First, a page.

The Risks Digest

The RISKS Digest

Forum on Risks to the Public in Computers and Related Systems

ACM Committee on Computers and Public Policy, Peter G. Neumann, moderator

Volume 5 Issue 66

Friday, 27 November 1987


o Mariner I
Eric Roberts
o FORTRAN pitfalls
Jim Duncan
o PIN verification
Otto J. Makela
o Sudden acceleration revisited
Leslie Burkholder
o Re: CB radio and power
Maj. Doug Hardie
o An earlier train crash -- Farnley Junction
Clive D.W. Feather
o Info on RISKS (comp.risks)

Mariner I

Eric Roberts <roberts@src.DEC.COM>
Wed, 25 Nov 87 18:33:14 pst
When Steve Berlin and I were writing the chapter on SDI for the new CPSR
book _Computers in Battle_ (Boston: Harcourt Brace Jovanovich, 1987), I
tried to track down a more complete reference to the Mariner I story.
The theory that this was due to the substitution of a period for a comma
in a FORTRAN DO statement seems to stem initially from the following
quote from G.J.Meyers, _Software Reliability: Principles and Practice_
(New York: John Wiley, 1976):

      In a FORTRAN program controlling the United States' first
      mission to Venus, a programmer coded a DO statement in a
      form similar to the following:

                             DO 3 I = 1.3P

      The mistake he made was coding a period instead of a comma.
      However, the compiler treated this as an acceptable
      assignment statement because FORTRAN has no reserved words,
      blanks are ignored, and variables do not have to be
      explicitly declared.  Although the statement is obviously an
      invalid DO statement, the compiler interpreted it as setting
      a new variable DO3I equal to 1.3.  This "trivial" error
      resulted in the failure of the mission.  Of course, part of
      the responsibility for this billion-dollar error falls on
      the programmer and test personnel, but is not the design of
      the FORTRAN language also partially to blame?

Unfortunately, Meyers lists no references for this version of history.
Some years ago, as part of the background work for the slide show
_Reliability and Risk_, Steve Berlin had called to ask about sources for
this story.  Meyers could not remember an exact source.

Since this much tracing left me without a definitive source, I checked
the _New York Times_ index and _Readers' Guide_ indices for 1962.  The
most informative article appeared in the _New York Times_ of Saturday,
July 28--six days after the aborted launch:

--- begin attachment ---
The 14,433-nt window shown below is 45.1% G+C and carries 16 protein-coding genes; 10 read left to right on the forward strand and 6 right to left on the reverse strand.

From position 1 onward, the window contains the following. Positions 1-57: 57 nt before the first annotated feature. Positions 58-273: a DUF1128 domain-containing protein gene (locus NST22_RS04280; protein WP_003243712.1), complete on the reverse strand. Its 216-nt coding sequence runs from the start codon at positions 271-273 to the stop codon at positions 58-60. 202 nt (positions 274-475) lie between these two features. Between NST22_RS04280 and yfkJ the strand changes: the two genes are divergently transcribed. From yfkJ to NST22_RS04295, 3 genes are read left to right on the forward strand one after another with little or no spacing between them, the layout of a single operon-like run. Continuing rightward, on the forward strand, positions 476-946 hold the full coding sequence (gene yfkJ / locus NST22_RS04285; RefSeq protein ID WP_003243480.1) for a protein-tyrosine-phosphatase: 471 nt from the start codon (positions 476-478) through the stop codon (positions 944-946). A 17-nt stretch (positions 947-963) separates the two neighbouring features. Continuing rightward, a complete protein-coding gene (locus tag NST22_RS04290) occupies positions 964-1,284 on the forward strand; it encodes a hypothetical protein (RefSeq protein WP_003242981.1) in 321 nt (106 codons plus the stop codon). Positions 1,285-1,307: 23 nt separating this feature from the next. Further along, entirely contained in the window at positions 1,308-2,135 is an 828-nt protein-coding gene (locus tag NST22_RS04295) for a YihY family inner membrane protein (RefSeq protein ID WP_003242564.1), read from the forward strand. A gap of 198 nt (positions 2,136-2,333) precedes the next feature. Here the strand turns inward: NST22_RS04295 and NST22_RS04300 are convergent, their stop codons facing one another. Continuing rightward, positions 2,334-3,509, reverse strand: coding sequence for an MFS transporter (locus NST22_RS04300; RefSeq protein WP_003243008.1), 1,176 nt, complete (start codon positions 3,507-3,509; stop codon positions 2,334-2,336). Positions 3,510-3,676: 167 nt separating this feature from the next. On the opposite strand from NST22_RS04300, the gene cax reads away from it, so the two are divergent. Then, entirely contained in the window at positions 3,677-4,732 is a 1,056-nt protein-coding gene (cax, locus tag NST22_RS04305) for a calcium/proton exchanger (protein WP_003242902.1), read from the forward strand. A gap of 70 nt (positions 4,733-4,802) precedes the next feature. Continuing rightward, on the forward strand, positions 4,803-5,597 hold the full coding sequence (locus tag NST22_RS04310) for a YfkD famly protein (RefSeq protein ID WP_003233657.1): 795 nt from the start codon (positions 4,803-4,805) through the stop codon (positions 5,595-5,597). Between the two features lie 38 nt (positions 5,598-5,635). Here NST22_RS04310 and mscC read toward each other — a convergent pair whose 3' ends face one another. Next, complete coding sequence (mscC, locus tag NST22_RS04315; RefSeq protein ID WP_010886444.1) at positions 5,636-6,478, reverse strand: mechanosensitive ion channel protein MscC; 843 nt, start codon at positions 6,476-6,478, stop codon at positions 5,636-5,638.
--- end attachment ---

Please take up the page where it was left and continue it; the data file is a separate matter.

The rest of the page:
For Want of Hyphen
                          Venus Rocket Is Lost

                            By GLADWIN HILL
                     Special to the New York Times

         LOS ANGELES, July 27--The omission of a hyphen in some
      mathematical data caused the $18,500,000 failure of a
      spacecraft launched toward Venus last Sunday, scientists
      disclosed today.
         The spacecraft, Mariner I, veered off course about four
      minutes after its launching from Cape Canaveral, Fla., and
      had to be blown up in the air.
         The error was discovered here this week in analytical
      conferences of scientists and engineers of the National
      Aeronautics and Space Administration, the Air Force and the
      California Institute of Technology Jet Propulsion
      Laboratory, manager of the project for N.A.S.A.
         Another launching will be attempted some time in August.
      Plans had been suspended pending discovery of what went
      wrong with the first firing.
         The hyphen, a spokesman for the laboratory explained, was
      a symbol that should have been fed into a computer, along
      with a mass of other coded mathematical instructions.  The
      first phase of the rocket's flight was controlled by radio
      signals based on this computer's calculations.
         The rocket started out perfectly on course, it was
      stated.  But the inadvertent omission of the hyphen from the
      computer's instructions caused the computer to transmit
      incorrect signals to the spacecraft....

The first paragraph makes it sound as if this might be a data entry
error and not a coding error at all.  Later paragraphs, however,